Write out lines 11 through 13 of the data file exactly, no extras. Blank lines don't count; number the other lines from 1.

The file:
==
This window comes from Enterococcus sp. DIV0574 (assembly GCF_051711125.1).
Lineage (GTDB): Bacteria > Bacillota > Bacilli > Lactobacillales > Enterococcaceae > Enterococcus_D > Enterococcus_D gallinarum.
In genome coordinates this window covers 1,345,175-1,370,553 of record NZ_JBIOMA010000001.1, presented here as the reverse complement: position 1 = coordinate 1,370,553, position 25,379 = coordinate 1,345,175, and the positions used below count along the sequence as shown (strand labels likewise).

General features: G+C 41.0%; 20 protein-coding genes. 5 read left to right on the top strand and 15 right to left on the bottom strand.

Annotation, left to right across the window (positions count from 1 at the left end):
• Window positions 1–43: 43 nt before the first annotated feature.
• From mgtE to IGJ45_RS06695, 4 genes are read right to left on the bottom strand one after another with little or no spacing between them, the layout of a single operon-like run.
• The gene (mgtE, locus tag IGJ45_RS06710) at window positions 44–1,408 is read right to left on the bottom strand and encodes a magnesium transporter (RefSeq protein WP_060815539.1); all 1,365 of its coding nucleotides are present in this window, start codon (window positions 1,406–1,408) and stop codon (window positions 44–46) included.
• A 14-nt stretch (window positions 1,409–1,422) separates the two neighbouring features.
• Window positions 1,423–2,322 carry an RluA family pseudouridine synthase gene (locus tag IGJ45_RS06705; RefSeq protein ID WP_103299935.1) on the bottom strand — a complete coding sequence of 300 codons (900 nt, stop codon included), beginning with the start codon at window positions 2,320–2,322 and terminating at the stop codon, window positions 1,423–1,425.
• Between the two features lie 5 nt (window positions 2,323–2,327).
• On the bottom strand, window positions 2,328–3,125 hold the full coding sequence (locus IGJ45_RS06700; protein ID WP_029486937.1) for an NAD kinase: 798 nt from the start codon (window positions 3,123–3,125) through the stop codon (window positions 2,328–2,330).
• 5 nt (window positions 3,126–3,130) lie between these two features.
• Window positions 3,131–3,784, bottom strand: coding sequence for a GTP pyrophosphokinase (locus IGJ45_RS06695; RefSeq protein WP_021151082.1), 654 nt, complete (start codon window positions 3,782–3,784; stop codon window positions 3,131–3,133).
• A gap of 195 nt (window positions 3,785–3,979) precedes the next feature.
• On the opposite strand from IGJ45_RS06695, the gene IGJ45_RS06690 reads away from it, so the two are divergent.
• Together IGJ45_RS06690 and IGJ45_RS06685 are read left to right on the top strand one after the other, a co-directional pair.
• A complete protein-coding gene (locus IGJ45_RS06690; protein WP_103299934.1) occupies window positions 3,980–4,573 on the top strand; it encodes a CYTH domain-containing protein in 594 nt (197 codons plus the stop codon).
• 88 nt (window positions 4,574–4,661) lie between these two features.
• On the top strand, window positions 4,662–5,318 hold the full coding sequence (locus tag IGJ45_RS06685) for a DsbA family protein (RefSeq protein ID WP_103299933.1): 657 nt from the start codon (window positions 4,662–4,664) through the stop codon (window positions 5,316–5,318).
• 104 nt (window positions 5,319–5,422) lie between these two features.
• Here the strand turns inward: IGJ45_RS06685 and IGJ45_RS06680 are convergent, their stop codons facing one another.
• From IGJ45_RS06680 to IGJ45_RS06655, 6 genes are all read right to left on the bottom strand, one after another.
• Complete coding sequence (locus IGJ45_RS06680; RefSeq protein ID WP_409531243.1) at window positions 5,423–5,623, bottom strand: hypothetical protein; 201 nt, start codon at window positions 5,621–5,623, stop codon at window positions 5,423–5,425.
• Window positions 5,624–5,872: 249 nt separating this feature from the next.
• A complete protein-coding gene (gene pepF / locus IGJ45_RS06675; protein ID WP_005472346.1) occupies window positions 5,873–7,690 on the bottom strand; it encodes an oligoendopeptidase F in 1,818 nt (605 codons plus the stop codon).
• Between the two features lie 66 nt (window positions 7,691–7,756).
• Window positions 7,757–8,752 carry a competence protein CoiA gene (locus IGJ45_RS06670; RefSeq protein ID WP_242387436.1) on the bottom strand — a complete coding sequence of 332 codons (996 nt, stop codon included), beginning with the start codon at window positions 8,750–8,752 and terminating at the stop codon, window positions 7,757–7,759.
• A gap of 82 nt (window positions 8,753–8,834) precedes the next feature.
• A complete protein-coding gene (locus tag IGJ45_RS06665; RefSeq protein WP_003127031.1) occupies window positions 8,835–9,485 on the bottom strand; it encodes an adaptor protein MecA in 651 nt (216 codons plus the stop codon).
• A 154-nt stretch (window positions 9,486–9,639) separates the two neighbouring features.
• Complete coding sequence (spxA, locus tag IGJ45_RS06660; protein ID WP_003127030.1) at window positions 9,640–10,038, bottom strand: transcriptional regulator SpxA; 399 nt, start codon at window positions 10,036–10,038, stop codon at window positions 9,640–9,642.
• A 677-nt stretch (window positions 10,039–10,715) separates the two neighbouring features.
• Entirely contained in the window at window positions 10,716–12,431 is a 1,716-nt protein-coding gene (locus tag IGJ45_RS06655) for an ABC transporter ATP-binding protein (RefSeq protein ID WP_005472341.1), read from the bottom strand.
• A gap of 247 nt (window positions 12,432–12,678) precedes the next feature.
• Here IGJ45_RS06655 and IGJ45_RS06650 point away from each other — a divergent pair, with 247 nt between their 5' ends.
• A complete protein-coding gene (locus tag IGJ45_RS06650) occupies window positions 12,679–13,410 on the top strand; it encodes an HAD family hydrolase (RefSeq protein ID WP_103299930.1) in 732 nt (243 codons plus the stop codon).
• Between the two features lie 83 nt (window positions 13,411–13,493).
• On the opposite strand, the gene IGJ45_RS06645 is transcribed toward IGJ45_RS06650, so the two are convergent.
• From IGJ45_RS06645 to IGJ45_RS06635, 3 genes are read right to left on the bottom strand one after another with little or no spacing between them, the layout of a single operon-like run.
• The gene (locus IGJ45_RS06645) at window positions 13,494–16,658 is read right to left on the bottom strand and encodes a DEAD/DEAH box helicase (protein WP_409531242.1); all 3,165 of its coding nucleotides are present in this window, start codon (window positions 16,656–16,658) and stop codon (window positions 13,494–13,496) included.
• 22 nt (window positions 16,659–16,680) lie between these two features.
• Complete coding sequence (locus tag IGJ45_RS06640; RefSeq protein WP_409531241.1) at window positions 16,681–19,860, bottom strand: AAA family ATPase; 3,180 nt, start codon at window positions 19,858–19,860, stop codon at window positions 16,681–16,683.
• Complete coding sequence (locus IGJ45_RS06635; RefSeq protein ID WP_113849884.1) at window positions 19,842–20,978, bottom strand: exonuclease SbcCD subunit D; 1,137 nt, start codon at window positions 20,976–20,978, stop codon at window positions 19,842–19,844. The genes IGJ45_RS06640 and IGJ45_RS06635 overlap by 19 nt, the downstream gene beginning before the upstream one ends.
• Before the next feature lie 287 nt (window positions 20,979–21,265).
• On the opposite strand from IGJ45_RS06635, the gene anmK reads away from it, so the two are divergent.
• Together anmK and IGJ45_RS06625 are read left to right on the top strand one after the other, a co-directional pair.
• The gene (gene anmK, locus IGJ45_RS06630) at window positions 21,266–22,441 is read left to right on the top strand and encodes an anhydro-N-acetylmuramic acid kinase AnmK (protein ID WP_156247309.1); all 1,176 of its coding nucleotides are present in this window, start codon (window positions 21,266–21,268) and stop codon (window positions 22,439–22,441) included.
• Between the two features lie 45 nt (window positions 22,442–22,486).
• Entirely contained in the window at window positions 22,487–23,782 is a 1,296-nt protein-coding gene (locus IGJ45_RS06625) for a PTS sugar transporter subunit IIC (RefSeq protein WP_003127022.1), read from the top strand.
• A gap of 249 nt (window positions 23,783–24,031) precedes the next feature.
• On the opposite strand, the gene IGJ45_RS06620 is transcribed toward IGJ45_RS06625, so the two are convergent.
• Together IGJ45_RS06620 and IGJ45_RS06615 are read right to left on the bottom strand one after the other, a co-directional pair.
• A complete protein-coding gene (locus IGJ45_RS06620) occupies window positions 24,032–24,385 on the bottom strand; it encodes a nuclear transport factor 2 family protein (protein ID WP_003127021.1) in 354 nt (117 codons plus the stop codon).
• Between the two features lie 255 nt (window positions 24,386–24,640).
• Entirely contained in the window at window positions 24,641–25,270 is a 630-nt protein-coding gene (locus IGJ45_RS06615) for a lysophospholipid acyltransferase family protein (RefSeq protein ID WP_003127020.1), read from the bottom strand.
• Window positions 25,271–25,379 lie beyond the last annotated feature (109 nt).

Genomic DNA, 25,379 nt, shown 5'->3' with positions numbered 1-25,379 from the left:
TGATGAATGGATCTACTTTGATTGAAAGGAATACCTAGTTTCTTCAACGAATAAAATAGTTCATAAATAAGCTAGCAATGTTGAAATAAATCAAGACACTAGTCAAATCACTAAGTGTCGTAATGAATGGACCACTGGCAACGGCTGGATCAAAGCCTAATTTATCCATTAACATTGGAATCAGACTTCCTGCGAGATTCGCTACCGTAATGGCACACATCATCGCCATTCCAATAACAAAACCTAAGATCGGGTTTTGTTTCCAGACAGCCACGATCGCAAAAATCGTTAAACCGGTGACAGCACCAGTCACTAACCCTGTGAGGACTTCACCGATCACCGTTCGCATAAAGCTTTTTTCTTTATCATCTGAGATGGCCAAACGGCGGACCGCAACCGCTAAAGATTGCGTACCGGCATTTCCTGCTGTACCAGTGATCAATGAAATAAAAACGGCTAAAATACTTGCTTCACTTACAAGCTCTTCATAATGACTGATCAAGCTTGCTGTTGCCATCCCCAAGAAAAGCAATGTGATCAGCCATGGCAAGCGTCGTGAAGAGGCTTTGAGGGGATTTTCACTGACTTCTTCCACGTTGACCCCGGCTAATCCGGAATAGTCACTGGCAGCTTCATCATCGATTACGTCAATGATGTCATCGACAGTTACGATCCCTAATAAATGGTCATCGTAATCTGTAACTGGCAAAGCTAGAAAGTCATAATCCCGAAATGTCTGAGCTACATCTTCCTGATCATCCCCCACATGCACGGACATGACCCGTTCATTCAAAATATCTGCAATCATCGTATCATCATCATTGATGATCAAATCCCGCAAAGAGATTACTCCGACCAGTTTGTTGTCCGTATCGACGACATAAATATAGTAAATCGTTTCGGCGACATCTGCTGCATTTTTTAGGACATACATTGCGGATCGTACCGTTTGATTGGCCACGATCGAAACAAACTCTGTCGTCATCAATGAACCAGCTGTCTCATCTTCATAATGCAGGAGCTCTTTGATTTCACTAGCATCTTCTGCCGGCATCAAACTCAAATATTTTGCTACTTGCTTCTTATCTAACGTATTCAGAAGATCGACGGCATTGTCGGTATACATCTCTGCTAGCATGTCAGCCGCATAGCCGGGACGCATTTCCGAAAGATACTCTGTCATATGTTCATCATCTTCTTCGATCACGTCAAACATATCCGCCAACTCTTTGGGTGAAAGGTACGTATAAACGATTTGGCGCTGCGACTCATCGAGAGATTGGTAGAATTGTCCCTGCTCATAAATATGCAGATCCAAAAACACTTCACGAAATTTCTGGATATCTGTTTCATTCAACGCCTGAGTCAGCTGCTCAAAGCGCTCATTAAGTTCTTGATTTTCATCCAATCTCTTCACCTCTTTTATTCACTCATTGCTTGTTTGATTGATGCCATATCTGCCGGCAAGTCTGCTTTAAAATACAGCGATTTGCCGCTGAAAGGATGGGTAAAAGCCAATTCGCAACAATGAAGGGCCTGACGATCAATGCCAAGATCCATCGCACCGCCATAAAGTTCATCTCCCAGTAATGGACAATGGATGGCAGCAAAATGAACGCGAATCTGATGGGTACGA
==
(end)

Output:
• Between the two features lie 5 nt (window positions 2,323–2,327).
• On the bottom strand, window positions 2,328–3,125 hold the full coding sequence (locus IGJ45_RS06700; protein ID WP_029486937.1) for an NAD kinase: 798 nt from the start codon (window positions 3,123–3,125) through the stop codon (window positions 2,328–2,330).
• 5 nt (window positions 3,126–3,130) lie between these two features.